“The late Stalinism period,” writes Evgeny Dobrenko, touching off his new history of the final years of Josef Stalin’s reign over the Soviet Union, “was essentially the endpoint of the half-century long process called the Russian Revolution.” It’s a revealing line about a book that seems at first to be a lavishly detailed and compellingly written cultural history of the years 1945 to 1953, but is actually a fascinating unorthodox reinterpretation of Russia’s 20th century.
For Dobrenko, a professor at the U.K.’s Sheffield University, late Stalinism — the eight-year period between final victory in the Great Patriotic War and the dictator’s eventual death — has been unfairly maligned as a period of dull stability, sandwiched between the Terror, the War and the Thaw. Instead, he argues, Stalin’s twilight years — which see the rise of cultural puritanism, state-sanctioned anti-Semitism and the nascent Cold War — set the cultural frames of reference on which the Soviet Union, and eventually Russia, continue to operate.
In Dobrenko’s telling, up until the victory in 1945, Leninist internationalism still provided a more-or-less consistent bedrock ideal for Soviet society, politics and culture. With the victory in the war — delivered, in part, by patriotic appeals to Russian national unity — the Soviet Union was transformed into something quite different. In place of revolutionary socialist utopianism came “national Bolshevism,” a militarist, nationalist and xenophobic order that would endure, with occasional interruptions, until the present day.
Dobrenko, whose knowledge of the period’s literature, art and music is nothing short of encyclopedic, assembles a rich dossier of evidence to support his claims. Only in the late Stalinist period, he argues, did the West, most particularly the United States, come to assume the villainous cultural proportions it has never really lost for Russians since. Noting that the period sees earlier bugbear nations including Japan, Poland and Finland forgotten, Dobrenko makes a compelling case that Stalin’s last eight years set the stage for what has happened ever since.
Throughout, Dobrenko’s command of the period’s cultural canon endows the book with an impressive scholarly weight. In chapter two, we are treated to a blow-by-blow account of the emergence of war literature in the traumatized Russia of the late forties, tracing a direct, if convoluted link, from Vera Inber’s memoirs of the Siege of Leningrad to the present day “cult” of Second World War victory. Here, as throughout the book, Dobrenko’s prose and quotes from literature, newspapers, and other sources, have been brilliantly translated by Jesse M. Savage.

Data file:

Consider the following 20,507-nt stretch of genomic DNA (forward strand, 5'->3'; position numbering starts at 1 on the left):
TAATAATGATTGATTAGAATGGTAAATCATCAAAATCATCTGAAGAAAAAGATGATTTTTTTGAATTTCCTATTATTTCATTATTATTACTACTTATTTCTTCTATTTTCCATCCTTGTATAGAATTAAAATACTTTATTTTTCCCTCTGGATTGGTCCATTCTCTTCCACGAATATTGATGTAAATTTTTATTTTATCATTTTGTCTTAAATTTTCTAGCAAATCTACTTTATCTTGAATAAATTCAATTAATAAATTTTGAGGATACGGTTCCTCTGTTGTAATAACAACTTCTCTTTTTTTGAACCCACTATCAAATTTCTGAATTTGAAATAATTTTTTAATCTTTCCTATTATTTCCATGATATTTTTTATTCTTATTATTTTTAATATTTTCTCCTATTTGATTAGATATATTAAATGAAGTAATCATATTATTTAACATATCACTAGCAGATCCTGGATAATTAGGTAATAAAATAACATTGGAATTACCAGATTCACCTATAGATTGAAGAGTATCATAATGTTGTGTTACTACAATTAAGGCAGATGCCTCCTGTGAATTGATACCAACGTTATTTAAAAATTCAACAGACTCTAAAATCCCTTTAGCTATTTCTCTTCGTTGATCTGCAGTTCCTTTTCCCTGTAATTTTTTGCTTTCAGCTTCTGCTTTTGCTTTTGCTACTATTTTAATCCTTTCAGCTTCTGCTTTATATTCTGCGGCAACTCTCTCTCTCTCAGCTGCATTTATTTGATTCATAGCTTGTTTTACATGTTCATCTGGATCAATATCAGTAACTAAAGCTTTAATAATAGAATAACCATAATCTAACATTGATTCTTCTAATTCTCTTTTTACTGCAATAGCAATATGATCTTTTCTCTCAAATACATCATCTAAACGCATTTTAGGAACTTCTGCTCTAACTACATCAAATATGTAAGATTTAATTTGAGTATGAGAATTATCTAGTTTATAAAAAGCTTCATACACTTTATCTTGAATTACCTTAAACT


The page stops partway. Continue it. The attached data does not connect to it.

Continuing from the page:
Late Stalinism is, almost by default, a deeply political book. Dobrenko’s not unconvincing argument that “Stalinism is the heart of Sovietness” has vast implications for how we ought to understand everything that came after Josef Dzhugashvili’s death. Likewise, though Dobrenko does not dwell on contemporary parallels, his inferences make themselves: Russia’s cultural present is one shaped by the consensus of late Stalinism. Russia in 2021 is still, in some way, stuck in 1953.
"Late Stalinism: The Aesthetics of Politics"
From Chapter 8
Socialist Surrealism Representing Life in the Forms of Life Itself
“HAMMER AWAY AND DRUM IT IN”
On May 13, 1947, Stalin summoned the country’s three highest-placed literary functionaries to the Kremlin: Soviet Writers’ Union general secretary Aleksandr Fadeev, his deputy, Konstantin Simonov, and the party secretary of the union’s Executive Board, Boris Gorbatov. He had commissioned them to come up with a broad campaign for the propaganda of Soviet patriotism. As Simonov recalled, Stalin told them the following:
“This is the kind of topic that is very important and that writers need to get interested in. This is the topic of our Soviet patriotism. If you take our average intelligentsia, the scholarly intelligentsia, professors, doctors,” Stalin said, constructing phrases with that special intonation characteristic of him, which I have memorized so exactly that I think I could literally reproduce it, “they don’t have a sufficiently ingrained feeling of Soviet patriotism. They have an unjustified worship of foreign culture. They all feel immature, not 100 percent, and have gotten used to considering themselves in the situation of perpetual students. This is an obsolete tradition; it goes back to Peter [the Great]. Peter had good ideas, but soon too many Germans crept in; it was a period of worshipping Germans. Look how hard it was, for example, for Lomonosov to breathe, how hard it was for him to work. First it was the Germans, then the French; it was the worship of foreigners,” Stalin said.